MPEx now lists a bunch of options with the same terms as those on MPOE. On MPEx, traders can now more easily set their own prices and even write options, so long as they have significant BTC backing, so there is no counterparty risk.
This is correct. It does miss some points, to wit:
1. On MPOE the fee for selling was 1%. On MPEx it is 0.2%. This is simply due to the significant drop in clerical costs necessary to enter and clear transactions.
2. On MPOE the traders selling to the market (so not to MPOE itself) had to enter their bids via email, which adds a delay. On MPEx this is done instantaneously and with much less hassle. On MPOE there was no order cancellation, this exists in MPEx.
3. Traders could still write their own options on MPOE as long as they had the backing, nothing changed in that respect.
MPOE acts as a market maker and any options it writes are treated in the same way as if they were sold on MPOE (i.e. MPOE bond and shareholders share the risk of loss or the benefit of gains).
This is correct.
If I split some bitcoin into call and put options and sell them, then MPOE has nothing to do with this transaction, as the transaction is between me and the trader who bought the options, and MPEx acts just as the escrow to ensure that the option is fulfilled.
This is also correct. As long as you don't sell/buy into an MPOE order then MPOE is no party to your transaction.
Note: I'm still unclear on the MKOPT command and how exactly it differs from the SPLIT command, but that's a question for another post/thread.
SPLIT creates CALL and PUT pairs, at no cost. Thus if you split 100 BTC when the BTC/USD is 5.0 and ask for a strike of 5.0 you will receive 50 O.BTCUSD.C050T and 50 O.BTCUSD.P050T.
MKOPT creates an arbitrary number of either CALL or PUT options, at a cost of 2%. Thus if you want 100 O.BTCUSD.C050T you will be charged 102 BTC, of which 100 are held in reserve and returned upon those options' expiration out of the money (in full) or exercise (in part).
Side question: Is interest paid on BTC balances held in escrow to cover the potential for options being exercised, or on BTC held for unfilled orders?
There is no interest paid on balances held in escrow (to cover for written options). Interest is paid exclusively on BTC balances held as cash in your account (there is no interest paid in BTC locked up in buy orders in the book either, for instance).
It is true the same as before that MPOE and MPEx customers have counterparty risk with Mircea Popescu, and the continued functioning of both rests on him continuing to make good on his obligations. Nothing has changed, whether MP pays interest or not.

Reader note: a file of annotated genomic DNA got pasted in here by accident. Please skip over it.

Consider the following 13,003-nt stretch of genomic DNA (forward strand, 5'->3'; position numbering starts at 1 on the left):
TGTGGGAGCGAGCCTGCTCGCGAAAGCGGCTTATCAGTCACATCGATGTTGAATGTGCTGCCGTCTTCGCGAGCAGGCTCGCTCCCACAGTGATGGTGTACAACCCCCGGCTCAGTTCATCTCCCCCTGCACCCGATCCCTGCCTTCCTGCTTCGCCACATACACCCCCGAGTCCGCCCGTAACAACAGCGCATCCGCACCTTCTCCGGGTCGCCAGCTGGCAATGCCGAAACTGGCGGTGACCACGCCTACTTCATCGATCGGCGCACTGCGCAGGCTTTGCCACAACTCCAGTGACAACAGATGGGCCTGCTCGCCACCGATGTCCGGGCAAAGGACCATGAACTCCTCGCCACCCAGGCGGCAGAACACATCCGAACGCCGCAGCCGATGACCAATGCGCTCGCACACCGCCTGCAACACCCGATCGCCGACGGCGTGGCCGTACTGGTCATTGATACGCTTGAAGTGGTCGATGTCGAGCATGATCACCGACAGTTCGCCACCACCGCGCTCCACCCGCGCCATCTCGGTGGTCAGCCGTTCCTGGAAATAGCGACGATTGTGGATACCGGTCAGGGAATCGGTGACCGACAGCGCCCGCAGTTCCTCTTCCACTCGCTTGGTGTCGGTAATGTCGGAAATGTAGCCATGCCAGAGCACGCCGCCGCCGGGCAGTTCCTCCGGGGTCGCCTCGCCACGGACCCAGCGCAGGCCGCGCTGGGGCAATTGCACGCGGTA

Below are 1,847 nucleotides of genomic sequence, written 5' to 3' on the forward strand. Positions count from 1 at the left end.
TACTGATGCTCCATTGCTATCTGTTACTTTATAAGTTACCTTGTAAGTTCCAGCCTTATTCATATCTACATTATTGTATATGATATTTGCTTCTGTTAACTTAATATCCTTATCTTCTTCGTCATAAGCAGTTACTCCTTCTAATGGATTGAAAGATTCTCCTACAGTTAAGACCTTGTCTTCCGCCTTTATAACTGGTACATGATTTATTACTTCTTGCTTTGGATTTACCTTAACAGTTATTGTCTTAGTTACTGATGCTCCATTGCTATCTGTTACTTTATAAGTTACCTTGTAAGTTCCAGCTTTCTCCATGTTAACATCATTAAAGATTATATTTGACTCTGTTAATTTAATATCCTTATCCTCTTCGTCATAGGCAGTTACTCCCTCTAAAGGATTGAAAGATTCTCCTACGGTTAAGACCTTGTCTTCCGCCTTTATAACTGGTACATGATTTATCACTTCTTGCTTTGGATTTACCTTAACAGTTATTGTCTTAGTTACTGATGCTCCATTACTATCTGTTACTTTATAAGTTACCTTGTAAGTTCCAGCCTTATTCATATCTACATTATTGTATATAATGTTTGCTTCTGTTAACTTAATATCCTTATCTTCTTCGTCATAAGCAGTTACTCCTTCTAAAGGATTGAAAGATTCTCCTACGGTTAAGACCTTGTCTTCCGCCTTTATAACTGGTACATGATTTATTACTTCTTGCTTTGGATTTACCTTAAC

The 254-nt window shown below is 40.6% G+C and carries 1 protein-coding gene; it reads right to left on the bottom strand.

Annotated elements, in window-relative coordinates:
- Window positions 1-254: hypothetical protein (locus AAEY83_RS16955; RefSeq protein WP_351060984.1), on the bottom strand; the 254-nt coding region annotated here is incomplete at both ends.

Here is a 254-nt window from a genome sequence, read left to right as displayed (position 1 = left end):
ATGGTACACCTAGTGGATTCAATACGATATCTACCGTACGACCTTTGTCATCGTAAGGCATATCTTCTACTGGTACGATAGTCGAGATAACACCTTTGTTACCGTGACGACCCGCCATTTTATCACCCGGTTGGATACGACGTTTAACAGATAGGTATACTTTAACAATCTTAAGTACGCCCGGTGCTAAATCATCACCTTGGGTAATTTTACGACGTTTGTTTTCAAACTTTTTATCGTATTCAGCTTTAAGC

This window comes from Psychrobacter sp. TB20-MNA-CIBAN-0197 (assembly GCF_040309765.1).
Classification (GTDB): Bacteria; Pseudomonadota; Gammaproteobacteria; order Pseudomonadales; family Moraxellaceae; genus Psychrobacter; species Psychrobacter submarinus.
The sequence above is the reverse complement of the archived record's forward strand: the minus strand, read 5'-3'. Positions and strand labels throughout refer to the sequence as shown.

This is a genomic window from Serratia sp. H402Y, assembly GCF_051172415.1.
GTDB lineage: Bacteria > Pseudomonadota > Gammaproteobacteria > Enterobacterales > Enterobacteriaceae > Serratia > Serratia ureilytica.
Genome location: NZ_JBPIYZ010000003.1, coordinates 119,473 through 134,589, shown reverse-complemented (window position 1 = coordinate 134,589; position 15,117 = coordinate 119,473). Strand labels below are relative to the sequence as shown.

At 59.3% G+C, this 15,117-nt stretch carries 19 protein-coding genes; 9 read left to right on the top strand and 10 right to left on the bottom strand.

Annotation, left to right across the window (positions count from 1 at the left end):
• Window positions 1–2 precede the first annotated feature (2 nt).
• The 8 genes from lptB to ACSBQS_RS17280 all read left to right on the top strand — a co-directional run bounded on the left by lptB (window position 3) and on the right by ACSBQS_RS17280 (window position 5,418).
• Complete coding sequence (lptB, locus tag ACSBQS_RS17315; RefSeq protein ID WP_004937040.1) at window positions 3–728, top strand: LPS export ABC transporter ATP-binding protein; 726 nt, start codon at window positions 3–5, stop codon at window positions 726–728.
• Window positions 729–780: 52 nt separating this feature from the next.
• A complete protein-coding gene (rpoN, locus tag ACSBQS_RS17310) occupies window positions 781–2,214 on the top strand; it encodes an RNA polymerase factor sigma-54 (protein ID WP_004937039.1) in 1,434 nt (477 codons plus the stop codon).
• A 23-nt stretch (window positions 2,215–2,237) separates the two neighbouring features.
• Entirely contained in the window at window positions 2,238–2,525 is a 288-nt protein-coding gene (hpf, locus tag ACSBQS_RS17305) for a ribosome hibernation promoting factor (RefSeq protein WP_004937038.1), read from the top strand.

This is true.
When MPOE was small, the risk of having MP as the "lender of last resort" was small, as any losses he incurs were small relative to the value of his reputation.
This is also true, of course it speaks of a somewhat (at least in bitcoin terms) distant past.
December 2011 for instance saw a total exposure over 5k contracts, which was entirely financed by Mircea Popescu. While it is true that March 2011 saw total exposure of ~3.5k contracts, which is significant, and April is on track to probably beat that, there are significant amounts deposited in bonds (for instance in March Mircea Popescu himself didn't get to lend a single bitcent to financing MPOE
This would mean that in terms of exposure to the underwriting done by MPOE the record of December 2011 might take a while to beat. As a general principle I understand the policy on this subject to be "superficial tension", which is to say in the ideal case Mircea Popescu's capital is right there and available but not really actually needed. Obviously like all macrofinance it's a balancing act.
As the various MP enterprises grow, however, customers should be more concerned about what MP does with bitcoins so they can make a proper assessment of the counterparty risk they are taking on.
This is very true, and it is in recognition of this very valid and very important observation that I am here to begin with, that a lot of effort is being invested into rather elaborate (and, to be fair, standards-establishing for the bitcoin community) reporting and so on.
If there is ever to exist real bitcoin economy, and if bitcoin is ever to be taken seriously as a medium of exchange, customers do indeed need to be very concerned about what their counterparties (and not just MP) do with the bitcoins, what the business plans actually are, what the quality of published information is and so forth.
I would dare say that the most important thing any one person with over a hundred bitcoins to their name can do right now, today, to ensure a future for bitcoin is precisely to take every care to make proper assessment of all counterparty risk they are taking on, to insist on disclosures and so forth.
This becomes especially true as MP issues more and more assets (e.g. PURE.SYNTH, which is not backed by underlying assets.)
Absolutely. Synthetic assets of that type are probably the best example of an instrument that profoundly involves the credit of the issuer. Let's pause a moment and take note of the truly extraordinary circumstance that such fiat issuance is beyond the conceivable in the "real" world of fiat currencies, as maligned as they may be, yet it is not only common but almost the norm in the "realer" world of bitcoin, which isn't fiat (and has no inflation - other than the 35% a year from mined inflows ofcourse). In fact Mircea Popescu's issue of PURE.SYNTH is... not quite as unbridled, so to speak, as a large swath of securities or instruments purporting to be securities at the present moment floating about.
Then again bitcoin is young.